Want to Lead Others? First, Lead Yourself

One of the reasons I have curbed my social media use is because it tempts me to portray a version of myself that is not entirely accurate. Sure, it feels good to post pictures of the cool places, experiences, and events I have been blessed to partake in — but those things don’t capture the inner workings of me. At their best, they are examples of some of the fun I have been fortunate to have. At their worst, they are attempts to justify my self-worth as someone that is someone. 

If the above is too blunt, the rest of the post may be uncomfortable to read. In this post, I will attempt to uncover myself — at least as much as possible in a short blog post. In a sense, I am writing a journal entry that I’m sharing publicly through this blog. 

Why am I doing this? Because I realize that to lead others well, you must first lead yourself well. To do that, you need to understand who you really are. While there are many ways to do that — I work with an executive coach, accountability partner, and have countless conversations with my wife, Sarah, to name a few — one of the best ways is to jot down thoughts on a piece of paper. 

Leaders, before reading on, ask yourself: when was the last time you thought about why you do some of the things you do? What drives you? What is behind your pursuits? Wouldn’t uncovering these motivations help you lead yourself better? 

Getting Uncomfortable

So, without further ado, let’s get uncomfortable. 

At my worst, I carry shame. Shame is always rooted in the past. It can be things I have done or even something done to me. But it is never healthy or life-giving. Nor is shame from Jesus. It is always from the evil one. 

I used to think I was at my best when my work ethic went into overdrive. I’d get up early, work out hard, get to work, write a blog post before 10 a.m. on Monday, complete all my tasks, and fill my planner with check marks. Rinse and repeat. I’d get stuff done. 

At home, I do the same. I have a plan of attack for everything. I read more books than I can remember. I work hard. And I feel good about myself when I work hard. 

Did you read that last line? 

What’s at the core of that feeling — feeling good about myself when I work hard? 

It’s about: 

  • Feeling good about myself 
  • Feeling like I am enough
  • Having others see my good work ethic 
  • Being seen as “with it” or knowledgeable on a topic 
  • Being praised

I can go on, but I will stop here. 

Grinding Through It

All this is good until it is not. I realized recently that I have been tired for about ten years. Sure, the doctor says my bloodwork is “great,” but I’ll admit that I’ve felt tired since my son Will was born in 2011. While this is a funny (and mostly true) joke, it is also a sad admission of how much I have gritted my teeth to get where I am today. 

Okay, I am exaggerating a bit. Sure, not every day of the past ten years has been of the “teeth-grinding” variety — and I’m of the firm belief that some teeth-grinding is necessary to do the hard things — but the overall point remains that I often pursue work as a way to boost my ego and eliminate negative feelings I have about myself.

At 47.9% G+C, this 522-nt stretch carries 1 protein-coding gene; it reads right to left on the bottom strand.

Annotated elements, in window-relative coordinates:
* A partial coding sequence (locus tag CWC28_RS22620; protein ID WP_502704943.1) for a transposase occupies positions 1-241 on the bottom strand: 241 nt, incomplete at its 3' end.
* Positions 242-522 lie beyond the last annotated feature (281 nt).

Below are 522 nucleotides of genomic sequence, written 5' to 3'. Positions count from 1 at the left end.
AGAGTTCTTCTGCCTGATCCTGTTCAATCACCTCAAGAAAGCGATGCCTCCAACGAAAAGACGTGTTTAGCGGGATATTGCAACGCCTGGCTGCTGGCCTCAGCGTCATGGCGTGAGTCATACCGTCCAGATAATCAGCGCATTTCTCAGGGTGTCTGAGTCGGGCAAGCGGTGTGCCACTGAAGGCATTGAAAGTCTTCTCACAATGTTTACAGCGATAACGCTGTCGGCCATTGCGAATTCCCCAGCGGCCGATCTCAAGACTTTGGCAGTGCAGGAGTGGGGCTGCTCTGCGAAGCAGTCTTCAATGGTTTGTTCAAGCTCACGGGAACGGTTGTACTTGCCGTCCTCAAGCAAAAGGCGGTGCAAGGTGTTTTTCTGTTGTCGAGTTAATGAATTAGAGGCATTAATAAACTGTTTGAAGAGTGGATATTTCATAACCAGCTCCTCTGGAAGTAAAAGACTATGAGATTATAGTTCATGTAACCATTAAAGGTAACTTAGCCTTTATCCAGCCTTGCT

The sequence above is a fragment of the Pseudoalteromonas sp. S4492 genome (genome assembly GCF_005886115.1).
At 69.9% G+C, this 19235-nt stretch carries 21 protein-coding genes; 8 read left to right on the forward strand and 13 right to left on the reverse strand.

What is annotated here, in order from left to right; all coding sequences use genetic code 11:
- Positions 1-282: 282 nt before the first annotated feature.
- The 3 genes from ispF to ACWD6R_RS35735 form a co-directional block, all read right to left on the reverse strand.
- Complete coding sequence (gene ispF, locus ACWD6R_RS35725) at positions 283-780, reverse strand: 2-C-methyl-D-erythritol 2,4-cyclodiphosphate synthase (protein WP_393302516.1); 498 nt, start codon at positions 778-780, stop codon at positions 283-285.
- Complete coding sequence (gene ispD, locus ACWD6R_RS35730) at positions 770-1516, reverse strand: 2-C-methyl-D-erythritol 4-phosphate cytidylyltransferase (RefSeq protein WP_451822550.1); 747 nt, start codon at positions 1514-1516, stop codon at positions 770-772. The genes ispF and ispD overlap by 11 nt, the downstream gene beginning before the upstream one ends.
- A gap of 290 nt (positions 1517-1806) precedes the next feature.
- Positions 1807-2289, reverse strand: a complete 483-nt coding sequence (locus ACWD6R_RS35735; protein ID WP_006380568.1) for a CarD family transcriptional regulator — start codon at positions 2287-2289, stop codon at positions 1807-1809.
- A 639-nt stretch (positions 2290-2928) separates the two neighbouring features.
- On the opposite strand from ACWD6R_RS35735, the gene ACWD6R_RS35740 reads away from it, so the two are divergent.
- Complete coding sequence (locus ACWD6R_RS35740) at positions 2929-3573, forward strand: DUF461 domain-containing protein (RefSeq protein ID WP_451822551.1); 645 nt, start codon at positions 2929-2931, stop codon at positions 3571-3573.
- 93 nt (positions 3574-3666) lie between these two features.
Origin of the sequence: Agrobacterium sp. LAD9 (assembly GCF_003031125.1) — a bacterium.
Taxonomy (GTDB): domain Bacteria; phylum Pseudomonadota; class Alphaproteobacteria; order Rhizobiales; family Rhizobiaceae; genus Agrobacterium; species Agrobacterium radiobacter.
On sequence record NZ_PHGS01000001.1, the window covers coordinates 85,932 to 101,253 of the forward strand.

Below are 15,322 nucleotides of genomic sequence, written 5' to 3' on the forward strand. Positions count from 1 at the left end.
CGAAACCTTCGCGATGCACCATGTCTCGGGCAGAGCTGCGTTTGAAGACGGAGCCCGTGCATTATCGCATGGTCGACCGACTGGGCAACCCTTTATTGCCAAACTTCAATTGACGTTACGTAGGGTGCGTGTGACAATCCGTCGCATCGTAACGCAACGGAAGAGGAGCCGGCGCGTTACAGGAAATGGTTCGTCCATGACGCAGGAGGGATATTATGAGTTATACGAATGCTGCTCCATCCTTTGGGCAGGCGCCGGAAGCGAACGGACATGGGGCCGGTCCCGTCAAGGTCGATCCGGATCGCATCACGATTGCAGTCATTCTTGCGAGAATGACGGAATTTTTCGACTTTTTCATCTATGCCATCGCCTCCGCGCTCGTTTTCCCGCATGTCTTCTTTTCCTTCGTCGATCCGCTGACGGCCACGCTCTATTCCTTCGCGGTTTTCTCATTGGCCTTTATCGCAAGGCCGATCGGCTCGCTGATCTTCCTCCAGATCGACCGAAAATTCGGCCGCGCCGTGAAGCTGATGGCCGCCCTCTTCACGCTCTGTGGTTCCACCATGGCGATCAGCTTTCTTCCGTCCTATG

In recent years, I have found myself at my best when I relax. 

Working hard is not my problem; taking work of any kind too seriously is. 

The Present of Your Presence

I am at my best when I think less about words like “balance” and more about words like “presence.” Being fully present is more challenging than ever but more rewarding than ever. How do I achieve that presence? It isn’t by tackling 48 tasks on my to-do list and trying to simultaneously be present — presence is its own thing. 

I am at my best when I see the golf shot, feel it, and trust my ability to hit it. All mechanical thoughts — my vain human attempt to be good enough — are not present. 

I lead myself best when I see it, feel it, and trust it in everything I do. I admit that sounds idealistic and a little too “new age,” but it is the admission that all I can do is my best. And I should trust that whatever my best is will be good enough. There is no one-size-fits-all solution for leadership, fatherhood, or anything else. 

I also confess that I write a lot about golf because I have never measured up to my own expectations. I have failed. I had dreams I did not fully pursue in my youth, only to find those dreams come back and haunt me later. I write about that now because I fear making the same mistake in weightier matters. This is also why I “swing aggressively” when it is time to take the next shot! 

A Focus on Others Helps Me Lead Myself

I am broken. 

I am at my best when I realize this. I am best when I get outside myself long enough to notice others. To really see others. I am most proud of myself when I do that. 

Leadership is the process of doing things with and through other people. It was not until this post that I realized that focusing on leading others helps me lead myself. For it contains all the ingredients (other people and their interests) that help me get past myself, my shame, and my brokenness. 

It truly is more blessed to give than receive — and I know I’m at my best when I give. 

A Last Note

I may be broken, but Jesus says I am enough. There is nothing I can do to earn his love, nor is there anything I can do to lose it. There are consequences to every action, but my identity is secure. Brokenness can only persist when that identity is forgotten. Someone reading this post needed to hear that, which is why I added this last paragraph a month after writing everything above it.